A follow-up to Jazz’s post this morning in which I ask for the second time today: What is the strategic value in doing this? What does Trump gain by pushing this to the media if Ryan really isn’t prepared to endorse (yet)?
House Speaker Paul Ryan will be endorsing presumptive Republican presidential nominee Donald Trump, senior-level Trump campaign sources told ABC News today.
It’s unclear when the endorsement will take place, but Ryan has a briefing on the House GOP agenda scheduled later today in Washington.
A Ryan spokesman, when asked today whether Speaker Ryan is preparing to endorse Trump, said, “There’s no update and we’ve not told the Trump campaign to expect an endorsement.”
“He’s also not told anyone he regrets anything,” the spokesman said of Ryan.
Assume it’s true, that Ryan really did tell them he’s planning to endorse sooner rather than later. Leaking it before he’s ready to announce achieves nothing except needlessly irritating him and his allies. It’s tantamount to Trump getting up at the podium and yelling at Ryan to hurry up and endorse already. And it’s a betrayal of Ryan’s confidence — again, assuming it’s true. This is not the stuff of which lasting rapprochement is made. If it’s not true and Team Trump made it up whole cloth, that’s worse. Now you have Trump’s camp lying outright in the media about things Ryan’s camp has supposedly told them. And that’s especially baffling given that Trump did a smart thing by meeting with Ryan a few weeks ago and trying to win his support with a charm offensive rather than bullying him into compliance like he attempted to do last night with Susana Martinez. Everyone understands that Ryan’s going to back Trump eventually, almost certainly before the convention. Once he does, no one will care how long it took him to come around. Frankly, the longer Ryan holds out, the more it’s worth to Trump once he does finally endorse since it’ll be used as confirmation that Trump has “matured” during the campaign and has finally become “conservative enough” even for a Randian like Ryan. The idea that unification is a process works to Trump’s advantage: Once the process is complete, he’ll be deemed to have passed the Speaker’s ideological litmus test.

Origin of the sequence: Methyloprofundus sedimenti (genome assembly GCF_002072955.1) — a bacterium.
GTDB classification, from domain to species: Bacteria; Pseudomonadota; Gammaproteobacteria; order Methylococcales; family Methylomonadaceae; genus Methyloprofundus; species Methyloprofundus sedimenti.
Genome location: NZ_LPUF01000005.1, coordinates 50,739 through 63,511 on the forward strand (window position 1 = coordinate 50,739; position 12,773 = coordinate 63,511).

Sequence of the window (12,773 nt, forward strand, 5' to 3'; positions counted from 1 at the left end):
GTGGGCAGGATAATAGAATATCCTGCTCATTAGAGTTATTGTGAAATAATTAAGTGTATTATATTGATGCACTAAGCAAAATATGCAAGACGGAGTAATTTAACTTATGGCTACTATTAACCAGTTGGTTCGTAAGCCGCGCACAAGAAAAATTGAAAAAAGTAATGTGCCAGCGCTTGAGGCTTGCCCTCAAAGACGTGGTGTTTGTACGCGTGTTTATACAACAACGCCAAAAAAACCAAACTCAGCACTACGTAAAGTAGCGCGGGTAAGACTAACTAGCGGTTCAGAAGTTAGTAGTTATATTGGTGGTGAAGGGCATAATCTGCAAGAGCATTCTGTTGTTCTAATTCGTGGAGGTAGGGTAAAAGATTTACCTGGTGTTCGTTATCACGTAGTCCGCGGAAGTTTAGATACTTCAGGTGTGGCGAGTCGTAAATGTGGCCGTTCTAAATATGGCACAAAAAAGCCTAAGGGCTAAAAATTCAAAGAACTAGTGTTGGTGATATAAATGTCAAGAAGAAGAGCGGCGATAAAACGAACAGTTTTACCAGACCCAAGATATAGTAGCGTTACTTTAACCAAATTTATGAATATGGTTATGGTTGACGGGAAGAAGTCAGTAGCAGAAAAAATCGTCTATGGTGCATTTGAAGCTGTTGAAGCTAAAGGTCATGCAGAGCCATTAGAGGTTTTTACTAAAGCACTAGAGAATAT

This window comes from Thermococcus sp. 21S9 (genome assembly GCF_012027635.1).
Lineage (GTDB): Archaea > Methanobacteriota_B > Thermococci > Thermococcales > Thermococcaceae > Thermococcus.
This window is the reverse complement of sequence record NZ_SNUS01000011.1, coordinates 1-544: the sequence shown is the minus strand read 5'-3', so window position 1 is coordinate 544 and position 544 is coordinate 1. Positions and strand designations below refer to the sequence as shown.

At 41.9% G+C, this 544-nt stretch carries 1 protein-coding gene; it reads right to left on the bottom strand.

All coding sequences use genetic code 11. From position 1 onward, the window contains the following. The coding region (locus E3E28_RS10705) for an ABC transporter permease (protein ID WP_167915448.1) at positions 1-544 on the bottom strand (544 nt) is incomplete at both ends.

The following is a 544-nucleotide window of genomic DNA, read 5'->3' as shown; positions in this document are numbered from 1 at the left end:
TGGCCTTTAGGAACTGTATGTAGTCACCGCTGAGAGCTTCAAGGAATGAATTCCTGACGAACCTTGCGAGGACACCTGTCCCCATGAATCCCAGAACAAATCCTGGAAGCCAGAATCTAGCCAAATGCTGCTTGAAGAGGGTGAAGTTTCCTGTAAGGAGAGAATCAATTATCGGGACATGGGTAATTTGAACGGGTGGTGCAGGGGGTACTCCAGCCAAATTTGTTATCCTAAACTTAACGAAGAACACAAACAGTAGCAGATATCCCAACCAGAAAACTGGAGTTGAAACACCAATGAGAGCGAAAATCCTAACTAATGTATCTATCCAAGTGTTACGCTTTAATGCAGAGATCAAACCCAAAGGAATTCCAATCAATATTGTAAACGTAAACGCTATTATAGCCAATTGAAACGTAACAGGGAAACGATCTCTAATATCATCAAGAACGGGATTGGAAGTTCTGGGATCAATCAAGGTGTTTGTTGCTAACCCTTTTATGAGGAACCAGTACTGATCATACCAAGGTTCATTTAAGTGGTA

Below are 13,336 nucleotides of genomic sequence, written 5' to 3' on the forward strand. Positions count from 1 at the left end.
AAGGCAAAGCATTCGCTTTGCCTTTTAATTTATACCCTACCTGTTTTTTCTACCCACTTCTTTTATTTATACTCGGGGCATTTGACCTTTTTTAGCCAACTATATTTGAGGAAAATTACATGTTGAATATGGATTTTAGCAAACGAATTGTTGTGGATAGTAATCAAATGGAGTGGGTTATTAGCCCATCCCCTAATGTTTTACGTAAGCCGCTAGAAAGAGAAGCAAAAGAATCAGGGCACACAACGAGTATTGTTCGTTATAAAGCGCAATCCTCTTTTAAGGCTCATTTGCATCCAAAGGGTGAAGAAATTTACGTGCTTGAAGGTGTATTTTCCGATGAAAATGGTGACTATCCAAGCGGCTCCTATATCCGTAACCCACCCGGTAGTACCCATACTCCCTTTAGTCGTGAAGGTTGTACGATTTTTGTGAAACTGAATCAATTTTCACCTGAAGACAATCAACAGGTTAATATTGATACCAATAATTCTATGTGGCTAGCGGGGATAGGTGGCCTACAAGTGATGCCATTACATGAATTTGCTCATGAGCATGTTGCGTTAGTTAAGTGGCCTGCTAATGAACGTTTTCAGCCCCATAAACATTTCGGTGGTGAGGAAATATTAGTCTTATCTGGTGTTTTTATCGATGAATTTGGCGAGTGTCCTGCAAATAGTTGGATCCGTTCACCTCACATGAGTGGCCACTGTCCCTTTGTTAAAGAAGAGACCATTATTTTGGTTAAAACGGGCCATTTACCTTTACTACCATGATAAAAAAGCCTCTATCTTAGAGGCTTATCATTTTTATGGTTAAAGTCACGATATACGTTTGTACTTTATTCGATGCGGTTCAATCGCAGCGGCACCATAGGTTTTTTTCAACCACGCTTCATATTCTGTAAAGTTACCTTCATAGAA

There’s no strategic benefit, in other words, in trying to convince people that Ryan’s ready to endorse if he isn’t, especially since other Republican pols haven’t followed his lead in holding out. That’s another reason why Ryan’s support is a fait accompli — if his plan in refusing to back Trump initially was to send up a trial balloon to see if other Republicans would stand with him, it’s failed dismally. He stands more or less alone, which means the pressure on him now to play ball is probably worse than he’d expected. Letting him take his time in endorsing gives him a way to save face now that he’s out on a limb by himself. Instead, by claiming that Ryan’s about to take the plunge, Team Trump is making him look like a chump. If all it took to win Ryan over was a single friendly meeting plus a few weeks of Trump attacking Bill Clinton as a rapist then Ryan’s ideological cred is shot. He’d be the cheapest political date in history, even more so than the evangelicals who decided that Trump was acceptably social conservative because he told them the Bible is the one book greater than “The Art of the Deal.” Having staked himself to the #NotYetTrump position, Ryan needs at least the appearance that he’s coming around to Trump gradually, upon careful deliberation, not as part of some mindless “unity!” duty he owes the party. Team Trump is trying to take that appearance away from him. Why? What do they gain from it?
The best explanation I’ve seen come from Philip Klein:
— Philip Klein (@philipaklein) May 25, 2016
Great point, but there’s a difference between that scenario and this one. In the Charles and Di scam, the point is to boost Trump’s prestige by creating a fictional association with prestigious people that doesn’t actually exist. The association with Ryan does exist. They had a meeting a few weeks ago, and as I say, everyone expects that Ryan will endorse no later than mid-July. Trump’s going to have the prestige, to the extent there is any, of the Speaker’s support. So why try to rush it and risk alienating him?
As I’m writing this, news is breaking that Ryan personally reaffirmed for reporters this afternoon that he’s still not ready to endorse Trump. Now he really can’t cave anytime soon or he’ll look like an even bigger chump, so good going, Trumpworld. Lest you doubt that Ryan and his staff are annoyed, here’s a short clip that turned up in his Twitter feed this morning. Which Republican do you suppose he has in mind when he talks about bitterness exhibited by “both sides”?
I've not seen the kind of bitterness in our politics like we have today, & I've got to say, I think it's both sides.https://t.co/FsthtCngiz
— Paul Ryan (@SpeakerRyan) May 25, 2016